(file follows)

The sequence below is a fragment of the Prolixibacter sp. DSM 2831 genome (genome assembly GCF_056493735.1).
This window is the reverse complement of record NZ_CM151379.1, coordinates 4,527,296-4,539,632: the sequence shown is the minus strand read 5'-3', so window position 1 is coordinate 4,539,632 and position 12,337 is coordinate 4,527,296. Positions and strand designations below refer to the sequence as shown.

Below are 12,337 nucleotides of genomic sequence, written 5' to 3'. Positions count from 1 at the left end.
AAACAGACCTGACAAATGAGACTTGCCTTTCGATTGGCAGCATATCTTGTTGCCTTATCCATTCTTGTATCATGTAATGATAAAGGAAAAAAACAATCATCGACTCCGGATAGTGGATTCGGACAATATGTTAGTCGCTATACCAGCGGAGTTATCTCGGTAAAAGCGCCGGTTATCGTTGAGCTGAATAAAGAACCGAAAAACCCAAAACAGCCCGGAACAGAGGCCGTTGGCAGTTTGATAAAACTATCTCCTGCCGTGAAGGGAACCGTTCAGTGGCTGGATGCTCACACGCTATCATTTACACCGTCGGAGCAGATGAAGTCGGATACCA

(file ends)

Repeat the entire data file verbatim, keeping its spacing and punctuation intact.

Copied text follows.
The sequence below is a fragment of the Prolixibacter sp. DSM 2831 genome (genome assembly GCF_056493735.1).
This window is the reverse complement of record NZ_CM151379.1, coordinates 4,527,296-4,539,632: the sequence shown is the minus strand read 5'-3', so window position 1 is coordinate 4,539,632 and position 12,337 is coordinate 4,527,296. Positions and strand designations below refer to the sequence as shown.

Below are 12,337 nucleotides of genomic sequence, written 5' to 3'. Positions count from 1 at the left end.
AAACAGACCTGACAAATGAGACTTGCCTTTCGATTGGCAGCATATCTTGTTGCCTTATCCATTCTTGTATCATGTAATGATAAAGGAAAAAAACAATCATCGACTCCGGATAGTGGATTCGGACAATATGTTAGTCGCTATACCAGCGGAGTTATCTCGGTAAAAGCGCCGGTTATCGTTGAGCTGAATAAAGAACCGAAAAACCCAAAACAGCCCGGAACAGAGGCCGTTGGCAGTTTGATAAAACTATCTCCTGCCGTGAAGGGAACCGTTCAGTGGCTGGATGCTCACACGCTATCATTTACACCGTCGGAGCAGATGAAGTCGGATACCA